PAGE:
Giant aid organisations are inseparable from the British establishment that pays for them.
Oxfam is just one example of these groups.
More than a quarter of Oxfam’s funding comes directly from the state.
Much of the rest comes from large corporations and the enormous retail chain that makes it Europe’s biggest high street bookseller.
Oxfam is credited with diverting the Make Poverty History campaign away from criticism of Western trade policies and towards backing Tony Blair and Gordon Brown.
It approved white wristbands for the campaign that it knew had been made in sweatshops.
Oxfam has used public money to expand “microfinance” schemes.
These schemes give credit to poor people who don’t have access to banks.
There has been much hype about how this empowers women and cuts poverty.
But the most common result has been to plunge poor people deeper into debt.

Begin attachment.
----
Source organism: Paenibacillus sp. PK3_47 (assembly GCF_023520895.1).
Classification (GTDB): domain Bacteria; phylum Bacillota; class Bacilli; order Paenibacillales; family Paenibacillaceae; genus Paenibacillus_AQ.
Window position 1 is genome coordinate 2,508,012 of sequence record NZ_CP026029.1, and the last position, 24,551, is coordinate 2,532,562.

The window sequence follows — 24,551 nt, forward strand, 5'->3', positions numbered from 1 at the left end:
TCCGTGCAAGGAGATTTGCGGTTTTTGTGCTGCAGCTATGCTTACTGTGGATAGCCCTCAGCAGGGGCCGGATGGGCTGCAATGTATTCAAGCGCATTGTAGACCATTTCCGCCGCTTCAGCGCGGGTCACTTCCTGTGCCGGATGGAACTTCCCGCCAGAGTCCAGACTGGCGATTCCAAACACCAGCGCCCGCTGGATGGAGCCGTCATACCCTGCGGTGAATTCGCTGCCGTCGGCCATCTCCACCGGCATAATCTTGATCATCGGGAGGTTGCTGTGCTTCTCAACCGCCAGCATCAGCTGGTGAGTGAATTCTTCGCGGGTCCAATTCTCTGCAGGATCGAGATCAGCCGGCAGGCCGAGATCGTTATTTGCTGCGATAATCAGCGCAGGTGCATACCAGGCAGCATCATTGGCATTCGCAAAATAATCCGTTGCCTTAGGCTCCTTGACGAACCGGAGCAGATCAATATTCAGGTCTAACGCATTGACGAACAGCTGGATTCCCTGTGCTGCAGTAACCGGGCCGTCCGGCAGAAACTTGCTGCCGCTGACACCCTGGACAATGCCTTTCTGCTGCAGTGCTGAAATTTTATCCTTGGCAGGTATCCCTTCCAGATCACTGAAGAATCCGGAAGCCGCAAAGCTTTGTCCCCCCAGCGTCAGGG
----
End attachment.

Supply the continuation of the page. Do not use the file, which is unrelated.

In warzones Oxfam works hand in hand with Western armies.
“Huge amounts of aid are going to Afghanistan and it is really about winning the war,” according to former Oxfam official Tony Vaux.
“Aid is being used as part of the military strategy.”
Tony Vaux quit Oxfam after the 1999 war in Kosovo. He wrote a book called The Selfish Altruist.
In it he wrote, “As the bombing became more and more indiscriminate, I realised that I was not on the side of the poor and suffering but of an awesome punitive power with its own objectives”.
Vaux described Oxfam staff who had worked closely with Nato troops.
He concluded that, “We had not behaved as impartial humanitarians but as part of Nato”.